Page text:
Something I often see on the internet, and especially in reference to WordPress is the discussion about the difference between a designer and a developer. Why does it matter? Even though the skills for each role overlap a lot, it is unusual to find someone who is good at both. I do think there is a key skill which designers are better at than developers, but I will come back to this in a minute. First I would like to share an experience with you.
Twitter is an amazing tool for communicating small knowledge bites of information and a succinct way of sharing ideas. However sometimes these ideas are more complex than can be expressed in the limited amount of text you can put in a tweet.
For example I was in a conversation with a number of developers and designers, about the designer/developer question. I came to the conversation late but I put my thoughts in a tweet. I said that I thought the difference between a developer and designer was that a designer sees a problem from a UI perspective and a developer sees things more from a functionality perspective.
One of the designers in the conversation pointed out that the UI is only a part of the design solution, and immediately I could see that the designer was correct, and I had been too narrow in my thoughts.
So I went away and thought about it and I think the key difference between a developer and a designer is the ability to create a visual destination.
Now I’m not a designer, although I have crafted more than a few UI’s in my time. But these have been very functional in nature. So what I think of as a visual destination is very much open to discussion.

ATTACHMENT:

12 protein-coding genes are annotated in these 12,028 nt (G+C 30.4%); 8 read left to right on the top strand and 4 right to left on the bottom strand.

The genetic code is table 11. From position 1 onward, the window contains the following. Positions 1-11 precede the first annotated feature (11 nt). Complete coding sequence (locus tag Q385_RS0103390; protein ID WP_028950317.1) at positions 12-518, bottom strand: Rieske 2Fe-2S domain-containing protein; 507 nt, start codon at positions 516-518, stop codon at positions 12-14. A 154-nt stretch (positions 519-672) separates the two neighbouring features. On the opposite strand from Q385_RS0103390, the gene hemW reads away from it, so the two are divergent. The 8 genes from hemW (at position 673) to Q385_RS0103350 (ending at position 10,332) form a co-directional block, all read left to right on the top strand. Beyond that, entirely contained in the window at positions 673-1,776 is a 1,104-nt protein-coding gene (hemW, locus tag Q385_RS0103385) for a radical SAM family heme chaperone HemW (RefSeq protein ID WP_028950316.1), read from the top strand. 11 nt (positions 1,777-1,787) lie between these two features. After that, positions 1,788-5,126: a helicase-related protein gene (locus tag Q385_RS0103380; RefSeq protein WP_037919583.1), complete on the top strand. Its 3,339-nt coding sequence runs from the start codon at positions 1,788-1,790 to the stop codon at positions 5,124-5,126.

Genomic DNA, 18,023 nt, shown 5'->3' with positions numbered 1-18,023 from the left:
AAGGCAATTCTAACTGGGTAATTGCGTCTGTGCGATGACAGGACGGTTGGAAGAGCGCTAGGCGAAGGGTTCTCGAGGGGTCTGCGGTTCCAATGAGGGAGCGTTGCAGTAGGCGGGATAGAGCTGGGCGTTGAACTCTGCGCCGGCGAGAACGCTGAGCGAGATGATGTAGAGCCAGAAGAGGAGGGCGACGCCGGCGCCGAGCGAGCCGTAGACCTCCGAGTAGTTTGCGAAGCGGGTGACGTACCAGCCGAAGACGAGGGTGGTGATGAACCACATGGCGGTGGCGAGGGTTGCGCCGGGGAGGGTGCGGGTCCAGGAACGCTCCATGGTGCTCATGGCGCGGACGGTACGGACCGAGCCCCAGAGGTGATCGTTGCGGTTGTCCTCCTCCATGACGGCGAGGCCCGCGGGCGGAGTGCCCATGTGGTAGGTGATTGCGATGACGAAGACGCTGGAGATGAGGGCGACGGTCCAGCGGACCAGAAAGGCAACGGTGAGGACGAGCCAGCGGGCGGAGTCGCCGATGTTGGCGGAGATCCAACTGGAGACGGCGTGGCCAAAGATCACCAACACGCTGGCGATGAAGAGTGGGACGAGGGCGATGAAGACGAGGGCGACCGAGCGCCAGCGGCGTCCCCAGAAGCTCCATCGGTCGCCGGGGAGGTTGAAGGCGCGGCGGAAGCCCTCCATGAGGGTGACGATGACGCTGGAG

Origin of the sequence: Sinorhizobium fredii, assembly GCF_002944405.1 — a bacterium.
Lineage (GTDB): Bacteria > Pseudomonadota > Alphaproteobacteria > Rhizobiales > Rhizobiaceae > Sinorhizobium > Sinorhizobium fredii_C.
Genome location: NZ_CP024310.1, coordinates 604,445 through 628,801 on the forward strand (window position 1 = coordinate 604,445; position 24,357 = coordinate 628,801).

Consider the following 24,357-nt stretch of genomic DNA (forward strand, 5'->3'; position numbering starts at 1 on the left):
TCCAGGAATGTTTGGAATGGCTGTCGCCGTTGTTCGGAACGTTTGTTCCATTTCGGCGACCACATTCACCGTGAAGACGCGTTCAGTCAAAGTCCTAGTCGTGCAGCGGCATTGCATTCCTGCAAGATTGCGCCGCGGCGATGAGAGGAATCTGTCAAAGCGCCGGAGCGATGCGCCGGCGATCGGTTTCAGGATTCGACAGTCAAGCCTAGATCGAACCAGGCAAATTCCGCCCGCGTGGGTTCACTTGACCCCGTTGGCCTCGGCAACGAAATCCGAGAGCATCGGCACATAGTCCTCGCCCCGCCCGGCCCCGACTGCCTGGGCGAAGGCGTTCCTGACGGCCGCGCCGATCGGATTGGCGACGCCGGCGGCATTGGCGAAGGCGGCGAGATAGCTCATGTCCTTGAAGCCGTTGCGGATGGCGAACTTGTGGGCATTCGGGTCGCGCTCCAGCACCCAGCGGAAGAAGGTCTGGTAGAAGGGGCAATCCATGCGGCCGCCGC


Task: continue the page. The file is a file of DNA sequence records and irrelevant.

A visual destination, in my mind, is not just the UI. It’s about bringing together all the visual elements that an organisation will use to communicate it’s identity. So this will include the visual look and feel of a website and the decision if an organisation even needs a website. But more than that, a visual destination should also include an organisation’s stationery, letterheads, logos, business cards, bill boards and other marketing material. Anything that is used to promote and market the organisation, in fact right down to the URL of the organisation’s website.
So does this make developers second citizens? Not at all. In my experience those people who have the skills to make good designers do not have such a flair for those skills required to be a good developer and the same applies the other way around. There is a lot of overlap but there is room for both specialisations in the very large world of WordPress. I will go into what I think the developer role is in a later post.
I would love to know what you think? Am I talking rubbish or do you have similar experiences? I would love to know so please leave a comment.